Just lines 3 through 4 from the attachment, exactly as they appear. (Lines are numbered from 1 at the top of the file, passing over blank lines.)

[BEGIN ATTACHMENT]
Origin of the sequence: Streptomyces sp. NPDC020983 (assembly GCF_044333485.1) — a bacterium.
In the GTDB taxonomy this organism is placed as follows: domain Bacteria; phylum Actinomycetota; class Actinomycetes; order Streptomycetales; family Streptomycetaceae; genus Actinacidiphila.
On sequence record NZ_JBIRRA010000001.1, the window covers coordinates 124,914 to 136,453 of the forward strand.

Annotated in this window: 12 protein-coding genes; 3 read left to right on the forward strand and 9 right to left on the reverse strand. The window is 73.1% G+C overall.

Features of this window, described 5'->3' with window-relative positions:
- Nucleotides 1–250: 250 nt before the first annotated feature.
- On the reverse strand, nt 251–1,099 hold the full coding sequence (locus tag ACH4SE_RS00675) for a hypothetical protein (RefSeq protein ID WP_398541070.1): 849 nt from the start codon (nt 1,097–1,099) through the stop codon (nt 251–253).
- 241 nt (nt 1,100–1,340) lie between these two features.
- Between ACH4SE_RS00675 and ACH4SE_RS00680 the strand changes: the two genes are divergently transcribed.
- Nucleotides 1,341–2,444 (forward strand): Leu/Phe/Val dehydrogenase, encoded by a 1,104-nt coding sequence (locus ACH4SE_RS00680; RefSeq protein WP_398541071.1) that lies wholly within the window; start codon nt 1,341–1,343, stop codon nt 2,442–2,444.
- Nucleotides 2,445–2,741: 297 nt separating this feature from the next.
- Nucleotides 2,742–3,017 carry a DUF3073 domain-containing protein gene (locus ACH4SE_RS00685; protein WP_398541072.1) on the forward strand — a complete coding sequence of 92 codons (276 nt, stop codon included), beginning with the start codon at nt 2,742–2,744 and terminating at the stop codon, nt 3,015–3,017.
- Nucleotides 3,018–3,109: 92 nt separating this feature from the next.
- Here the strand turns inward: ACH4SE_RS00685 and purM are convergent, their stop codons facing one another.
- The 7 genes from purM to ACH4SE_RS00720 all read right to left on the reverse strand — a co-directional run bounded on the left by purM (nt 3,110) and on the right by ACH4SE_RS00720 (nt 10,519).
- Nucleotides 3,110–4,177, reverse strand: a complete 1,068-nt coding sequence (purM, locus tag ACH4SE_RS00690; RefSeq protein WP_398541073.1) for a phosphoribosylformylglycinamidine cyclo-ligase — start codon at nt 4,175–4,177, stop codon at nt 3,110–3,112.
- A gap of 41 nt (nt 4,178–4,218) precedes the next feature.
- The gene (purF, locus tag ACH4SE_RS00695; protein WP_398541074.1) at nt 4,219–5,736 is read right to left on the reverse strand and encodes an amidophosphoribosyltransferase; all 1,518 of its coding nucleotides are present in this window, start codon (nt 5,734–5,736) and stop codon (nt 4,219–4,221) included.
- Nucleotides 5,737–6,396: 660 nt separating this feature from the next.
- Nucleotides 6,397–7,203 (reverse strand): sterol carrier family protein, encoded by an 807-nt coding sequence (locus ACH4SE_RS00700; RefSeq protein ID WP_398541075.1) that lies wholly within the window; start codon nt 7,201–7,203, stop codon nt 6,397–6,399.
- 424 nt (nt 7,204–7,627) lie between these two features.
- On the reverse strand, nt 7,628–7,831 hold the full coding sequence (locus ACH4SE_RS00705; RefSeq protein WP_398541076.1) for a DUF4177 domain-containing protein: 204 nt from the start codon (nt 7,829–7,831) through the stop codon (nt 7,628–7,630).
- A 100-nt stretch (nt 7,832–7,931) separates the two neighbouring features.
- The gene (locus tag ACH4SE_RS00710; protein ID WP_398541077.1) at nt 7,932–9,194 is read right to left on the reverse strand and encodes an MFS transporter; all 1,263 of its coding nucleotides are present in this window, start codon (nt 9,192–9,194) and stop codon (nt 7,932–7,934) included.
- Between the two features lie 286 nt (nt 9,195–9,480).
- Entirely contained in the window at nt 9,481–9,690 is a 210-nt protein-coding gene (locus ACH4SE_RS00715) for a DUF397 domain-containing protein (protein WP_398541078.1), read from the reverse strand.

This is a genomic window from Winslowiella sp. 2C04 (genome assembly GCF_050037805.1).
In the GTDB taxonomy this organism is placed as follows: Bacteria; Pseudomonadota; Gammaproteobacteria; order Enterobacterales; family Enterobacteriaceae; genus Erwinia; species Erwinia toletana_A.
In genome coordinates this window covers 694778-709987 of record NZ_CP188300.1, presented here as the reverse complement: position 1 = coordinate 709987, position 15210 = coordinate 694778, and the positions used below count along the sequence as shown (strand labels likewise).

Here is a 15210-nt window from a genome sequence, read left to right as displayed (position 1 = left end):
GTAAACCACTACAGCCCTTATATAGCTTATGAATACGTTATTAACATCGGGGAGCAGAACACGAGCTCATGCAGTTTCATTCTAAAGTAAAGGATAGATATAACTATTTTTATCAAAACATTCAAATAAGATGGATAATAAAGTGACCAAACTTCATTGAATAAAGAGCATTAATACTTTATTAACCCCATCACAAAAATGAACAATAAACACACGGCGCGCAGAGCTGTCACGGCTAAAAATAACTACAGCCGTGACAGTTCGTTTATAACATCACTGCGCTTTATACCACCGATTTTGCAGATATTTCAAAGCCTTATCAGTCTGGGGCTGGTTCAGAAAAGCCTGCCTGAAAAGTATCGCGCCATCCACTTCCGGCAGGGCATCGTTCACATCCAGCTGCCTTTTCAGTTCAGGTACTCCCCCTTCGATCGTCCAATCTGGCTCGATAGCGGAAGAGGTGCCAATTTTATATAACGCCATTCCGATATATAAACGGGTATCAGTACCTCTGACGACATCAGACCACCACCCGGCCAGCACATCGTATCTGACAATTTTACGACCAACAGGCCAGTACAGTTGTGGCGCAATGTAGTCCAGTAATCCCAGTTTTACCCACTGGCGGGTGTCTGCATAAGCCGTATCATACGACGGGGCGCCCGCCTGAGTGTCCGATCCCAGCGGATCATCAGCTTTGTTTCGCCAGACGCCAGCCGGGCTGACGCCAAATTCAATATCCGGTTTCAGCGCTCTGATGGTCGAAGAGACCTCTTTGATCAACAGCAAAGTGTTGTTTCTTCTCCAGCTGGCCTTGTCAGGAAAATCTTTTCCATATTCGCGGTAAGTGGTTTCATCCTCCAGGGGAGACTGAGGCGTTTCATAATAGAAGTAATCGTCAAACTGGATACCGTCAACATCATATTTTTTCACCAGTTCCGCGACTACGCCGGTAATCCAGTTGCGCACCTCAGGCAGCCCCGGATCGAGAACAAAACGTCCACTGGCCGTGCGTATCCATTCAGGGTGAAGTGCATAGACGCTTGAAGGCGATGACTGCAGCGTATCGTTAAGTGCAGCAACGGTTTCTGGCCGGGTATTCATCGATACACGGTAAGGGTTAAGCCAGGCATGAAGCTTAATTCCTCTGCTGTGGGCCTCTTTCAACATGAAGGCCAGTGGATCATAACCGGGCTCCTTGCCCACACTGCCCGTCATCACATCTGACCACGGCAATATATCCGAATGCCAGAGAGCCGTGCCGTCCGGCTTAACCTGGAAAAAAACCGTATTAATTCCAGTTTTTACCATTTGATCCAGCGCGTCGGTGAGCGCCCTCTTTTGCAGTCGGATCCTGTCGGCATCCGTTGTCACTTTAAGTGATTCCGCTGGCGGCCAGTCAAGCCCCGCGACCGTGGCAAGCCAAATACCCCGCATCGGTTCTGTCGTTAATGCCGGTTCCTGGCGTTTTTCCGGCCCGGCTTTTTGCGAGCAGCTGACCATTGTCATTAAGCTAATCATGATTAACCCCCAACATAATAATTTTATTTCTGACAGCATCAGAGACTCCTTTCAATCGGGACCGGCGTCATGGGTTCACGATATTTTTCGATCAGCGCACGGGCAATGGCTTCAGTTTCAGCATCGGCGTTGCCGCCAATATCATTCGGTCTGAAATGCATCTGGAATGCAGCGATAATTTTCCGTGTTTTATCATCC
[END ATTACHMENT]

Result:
On sequence record NZ_JBIRRA010000001.1, the window covers coordinates 124,914 to 136,453 of the forward strand.

Annotated in this window: 12 protein-coding genes; 3 read left to right on the forward strand and 9 right to left on the reverse strand. The window is 73.1% G+C overall.